In the last analysis, the Jewish political tradition is based upon what S.D. Goitein has termed "religious democracy, "using the term religious in its original sense of "binding." At the same time, the Jewish political tradition has a strong aristocratic current, again not in the sense of aristocracy as a political structure but as a relationship whereby those who hold powers of government are trustees for both the people and the law, selected on the basis of some qualification to be trustees -- Divine sanctification, scholarship, lineage or, de facto, wealth -- the particular mix varying according to time and place.

Exploring the Jewish Political Tradition

The record of the Jewish political tradition is to be found in the Jewish people's sacred and subsidiary texts and in their collective behavior. The exploration of both dimensions is both an intellectual and a practical challenge for contemporary Jews. It is that double interest that requires serious Jews to undertake to explore the Jewish political tradition as fully as possible. On one hand, problems such as the structure of authority and power in the Jewish community, the character of political and communal leadership, political decision-making, the ideal polity, all lead to questions that are intellectually interesting and even exciting in and of themselves. At the same time, they all involve very practical challenges for Jews in the process of reconstituting their polity, both in the land of Israel and in the diaspora.

It can even be argued that the survival of a committed Jewry, at least outside of the Orthodox camp, depends in no small measure on the rediscovery of the Jewish political tradition. It is one of the ironies of the post-modern age that, just at the time when all Jews outside of Israel, over 75 percent of the world Jewish population, have lost all formal corporate political status, the political focus of Jewish identification has suddenly reemerged. The modern era -- the three hundred years from the middle of the seventeenth to the middle of the twentieth centuries -- was one in which Jews were busy shedding their corporate status and forms of corporate organization. In the process, they also shed the political links which had been part and parcel of Jewish tradition and which had held Jews together as one people even in dispersion. On the intellectual plane, Jews tried to transform those links into theological-cum-ritual ("religious") links of various kinds and, on the practical plane, into social-cum-philanthropic ones. Now, rather suddenly, these various links created by Jewish moderns as the source of Jewish identity and identification have begun to weaken for many Jews. In their place, ironically enough, there has been a rising concern with the political as the focal point of Jewish identity and interest, particularly in the past decade. This is clearly true in the State of Israel. It is also true in the diaspora where Jews are increasingly bound to one another only by formal associational ties that, while not of the old corporate kind, are political in the sense of reflecting such common interests as combatting anti-Semitism, supporting Israel, and maintaining the Jewish right to be different. Jews are suddenly confronting questions of political interest to them as Jews, particularly, but by no means exclusively, relating to Israel. As a result, the political dimension is rapidly emerging as perhaps the only unifying force which can link virtually all Jews at a time when secularization, assimilation, and movement away from tradition are rampant. This curiously ironic state of affairs brings the whole question of the Jewish political tradition into a more central position than it might otherwise have had, although it is an important and compelling question in any event.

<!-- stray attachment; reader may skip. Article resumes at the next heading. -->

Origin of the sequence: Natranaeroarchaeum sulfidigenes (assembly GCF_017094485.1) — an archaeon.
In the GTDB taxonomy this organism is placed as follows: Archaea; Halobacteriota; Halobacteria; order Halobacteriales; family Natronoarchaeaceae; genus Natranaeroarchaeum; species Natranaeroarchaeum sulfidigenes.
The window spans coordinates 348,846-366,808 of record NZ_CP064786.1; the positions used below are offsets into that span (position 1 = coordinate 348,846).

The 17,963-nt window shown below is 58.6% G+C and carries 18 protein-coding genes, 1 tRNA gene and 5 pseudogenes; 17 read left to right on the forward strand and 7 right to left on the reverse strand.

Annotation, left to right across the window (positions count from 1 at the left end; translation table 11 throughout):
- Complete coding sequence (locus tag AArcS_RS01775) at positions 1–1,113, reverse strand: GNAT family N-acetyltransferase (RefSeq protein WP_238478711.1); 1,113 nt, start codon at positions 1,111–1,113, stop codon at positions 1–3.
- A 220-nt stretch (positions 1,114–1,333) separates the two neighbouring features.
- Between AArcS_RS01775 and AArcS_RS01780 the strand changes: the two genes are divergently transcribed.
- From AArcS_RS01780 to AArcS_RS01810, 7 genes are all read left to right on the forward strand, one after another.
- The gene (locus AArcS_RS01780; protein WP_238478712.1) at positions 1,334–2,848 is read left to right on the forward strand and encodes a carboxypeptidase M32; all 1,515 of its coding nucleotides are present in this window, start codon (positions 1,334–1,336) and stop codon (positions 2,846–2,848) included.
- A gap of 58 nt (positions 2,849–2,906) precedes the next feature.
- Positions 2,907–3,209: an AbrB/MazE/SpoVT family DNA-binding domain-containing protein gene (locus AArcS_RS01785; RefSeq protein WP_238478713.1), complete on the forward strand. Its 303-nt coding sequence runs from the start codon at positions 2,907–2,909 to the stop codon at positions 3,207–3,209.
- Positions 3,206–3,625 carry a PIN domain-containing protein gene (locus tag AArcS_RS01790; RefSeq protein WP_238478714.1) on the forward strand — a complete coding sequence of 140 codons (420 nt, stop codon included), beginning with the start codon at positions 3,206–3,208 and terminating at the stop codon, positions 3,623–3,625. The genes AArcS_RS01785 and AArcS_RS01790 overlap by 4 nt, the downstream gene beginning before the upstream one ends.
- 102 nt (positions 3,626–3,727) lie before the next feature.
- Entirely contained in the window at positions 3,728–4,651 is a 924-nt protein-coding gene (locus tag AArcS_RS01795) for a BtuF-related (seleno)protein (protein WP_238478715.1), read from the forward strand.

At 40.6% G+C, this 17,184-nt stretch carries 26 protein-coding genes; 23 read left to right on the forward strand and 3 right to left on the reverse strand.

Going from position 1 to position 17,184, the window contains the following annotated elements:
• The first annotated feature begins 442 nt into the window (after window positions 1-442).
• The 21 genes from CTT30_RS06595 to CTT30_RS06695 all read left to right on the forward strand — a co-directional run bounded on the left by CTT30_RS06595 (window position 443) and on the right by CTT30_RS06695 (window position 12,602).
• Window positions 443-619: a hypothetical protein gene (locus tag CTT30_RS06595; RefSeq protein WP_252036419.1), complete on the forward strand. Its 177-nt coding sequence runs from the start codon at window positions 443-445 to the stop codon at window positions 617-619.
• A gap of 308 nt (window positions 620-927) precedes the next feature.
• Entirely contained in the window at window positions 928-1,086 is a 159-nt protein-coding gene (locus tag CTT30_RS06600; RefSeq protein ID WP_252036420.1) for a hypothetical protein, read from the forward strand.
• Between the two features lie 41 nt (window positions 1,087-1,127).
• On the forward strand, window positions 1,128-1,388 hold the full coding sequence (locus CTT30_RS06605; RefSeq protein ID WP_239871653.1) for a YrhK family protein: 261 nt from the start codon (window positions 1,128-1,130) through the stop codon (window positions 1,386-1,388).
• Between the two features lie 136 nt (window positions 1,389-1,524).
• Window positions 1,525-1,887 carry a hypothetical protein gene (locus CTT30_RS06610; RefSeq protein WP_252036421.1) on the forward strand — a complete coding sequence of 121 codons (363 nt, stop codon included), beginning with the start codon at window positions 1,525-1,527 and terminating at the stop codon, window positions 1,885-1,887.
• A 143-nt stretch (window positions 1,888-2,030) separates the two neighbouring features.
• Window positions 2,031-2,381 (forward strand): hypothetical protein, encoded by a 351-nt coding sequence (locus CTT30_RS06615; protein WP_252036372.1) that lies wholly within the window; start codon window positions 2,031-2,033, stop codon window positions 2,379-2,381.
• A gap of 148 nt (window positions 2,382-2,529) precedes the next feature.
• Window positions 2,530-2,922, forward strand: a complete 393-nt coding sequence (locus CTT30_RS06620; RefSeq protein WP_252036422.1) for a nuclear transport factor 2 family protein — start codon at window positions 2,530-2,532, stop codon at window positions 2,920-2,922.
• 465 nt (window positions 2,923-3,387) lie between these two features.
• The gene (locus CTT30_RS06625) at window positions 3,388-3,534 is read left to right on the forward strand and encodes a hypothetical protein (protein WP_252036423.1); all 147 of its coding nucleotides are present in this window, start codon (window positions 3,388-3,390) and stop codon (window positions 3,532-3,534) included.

It may be asked, why talk about a Jewish political tradition instead of an ideology or set of doctrines. I would suggest that the idea of a Jewish political tradition is particularly important because of the character of Jewish political concerns. Were Jews to derive their political ideas from philosophy (in the classical or technical sense of the term), perhaps it would be appropriate to talk about a Jewish political philosophy, or competing Jewish political philosophies, which would manifest themselves in ideologies derived from philosophies, which would manifest themselves in ideologies derived from philosophy. This is the way of European civilization and, indeed, is characteristic of many peoples who have undergone a revolutionary break with their past which they must ground ideologically. However, Jews derive their framework from midrash and halakhah, not from philosophy, and are not dependent for their existence on ideology. Hence, they cannot rely upon philosophy to provide a grounding for Jewish political life. (Jews can philosophize, i.e., use the tools of philosophy, but only by grounding them in different set of assumptions, methods, and results.)

As in the case of other peoples whose grounding is not philosophic or ideological, tradition in general has always occupied an extremely important role in Jewish life and a political tradition is almost a sine qua non. Perhaps a reference to the American example will help clarify this essential point. The Americans are another non-philosophic and non-ideological people. While Americans have, on one level, grappled with philosophic questions and have derived benefit from using the tools of philosophy, their polity was not a product of philosophy but was born out of a political persuasion that, in turn, reflected a common political experience. The persuasion and experience together created an American political tradition. Since its founding, the United States has used its political tradition, particularly as mediated through the decisions of the federal supreme court and the act political leaders, to provide the framework for considering its own political reality. Similarly, a living Jewish political tradition offers a way to maintain Jewish continuity where there is a common perspective and common experience but no central ideology. The maintenance of a political tradition, then, is the key to the political continuity, which is a necessary part of the continuity of Judaism.